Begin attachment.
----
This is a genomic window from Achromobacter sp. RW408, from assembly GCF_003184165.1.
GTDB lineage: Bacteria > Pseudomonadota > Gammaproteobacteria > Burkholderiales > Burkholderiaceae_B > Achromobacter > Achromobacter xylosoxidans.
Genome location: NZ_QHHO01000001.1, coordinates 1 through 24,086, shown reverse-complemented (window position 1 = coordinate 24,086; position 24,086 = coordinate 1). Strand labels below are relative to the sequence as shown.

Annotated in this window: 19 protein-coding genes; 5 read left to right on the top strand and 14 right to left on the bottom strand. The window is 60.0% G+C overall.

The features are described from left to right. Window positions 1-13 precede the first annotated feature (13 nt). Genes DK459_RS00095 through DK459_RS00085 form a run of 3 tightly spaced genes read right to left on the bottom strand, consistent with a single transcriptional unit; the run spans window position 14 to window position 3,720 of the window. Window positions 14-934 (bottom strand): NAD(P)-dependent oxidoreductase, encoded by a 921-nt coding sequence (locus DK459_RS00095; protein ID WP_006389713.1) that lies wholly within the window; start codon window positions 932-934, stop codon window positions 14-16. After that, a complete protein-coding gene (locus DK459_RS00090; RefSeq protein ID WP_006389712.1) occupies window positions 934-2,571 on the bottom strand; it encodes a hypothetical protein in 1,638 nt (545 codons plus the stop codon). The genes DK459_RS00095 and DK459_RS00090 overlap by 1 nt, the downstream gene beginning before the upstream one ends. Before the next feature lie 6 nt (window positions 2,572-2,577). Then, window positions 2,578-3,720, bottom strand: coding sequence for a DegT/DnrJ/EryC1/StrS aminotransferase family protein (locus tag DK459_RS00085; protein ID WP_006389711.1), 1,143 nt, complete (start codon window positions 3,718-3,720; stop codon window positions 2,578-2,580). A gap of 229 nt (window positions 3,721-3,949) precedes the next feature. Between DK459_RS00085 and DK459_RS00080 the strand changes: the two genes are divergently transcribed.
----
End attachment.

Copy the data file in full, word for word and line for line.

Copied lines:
This is a genomic window from Achromobacter sp. RW408, from assembly GCF_003184165.1.
GTDB lineage: Bacteria > Pseudomonadota > Gammaproteobacteria > Burkholderiales > Burkholderiaceae_B > Achromobacter > Achromobacter xylosoxidans.
Genome location: NZ_QHHO01000001.1, coordinates 1 through 24,086, shown reverse-complemented (window position 1 = coordinate 24,086; position 24,086 = coordinate 1). Strand labels below are relative to the sequence as shown.

Annotated in this window: 19 protein-coding genes; 5 read left to right on the top strand and 14 right to left on the bottom strand. The window is 60.0% G+C overall.

The features are described from left to right. Window positions 1-13 precede the first annotated feature (13 nt). Genes DK459_RS00095 through DK459_RS00085 form a run of 3 tightly spaced genes read right to left on the bottom strand, consistent with a single transcriptional unit; the run spans window position 14 to window position 3,720 of the window. Window positions 14-934 (bottom strand): NAD(P)-dependent oxidoreductase, encoded by a 921-nt coding sequence (locus DK459_RS00095; protein ID WP_006389713.1) that lies wholly within the window; start codon window positions 932-934, stop codon window positions 14-16. After that, a complete protein-coding gene (locus DK459_RS00090; RefSeq protein ID WP_006389712.1) occupies window positions 934-2,571 on the bottom strand; it encodes a hypothetical protein in 1,638 nt (545 codons plus the stop codon). The genes DK459_RS00095 and DK459_RS00090 overlap by 1 nt, the downstream gene beginning before the upstream one ends. Before the next feature lie 6 nt (window positions 2,572-2,577). Then, window positions 2,578-3,720, bottom strand: coding sequence for a DegT/DnrJ/EryC1/StrS aminotransferase family protein (locus tag DK459_RS00085; protein ID WP_006389711.1), 1,143 nt, complete (start codon window positions 3,718-3,720; stop codon window positions 2,578-2,580). A gap of 229 nt (window positions 3,721-3,949) precedes the next feature. Between DK459_RS00085 and DK459_RS00080 the strand changes: the two genes are divergently transcribed.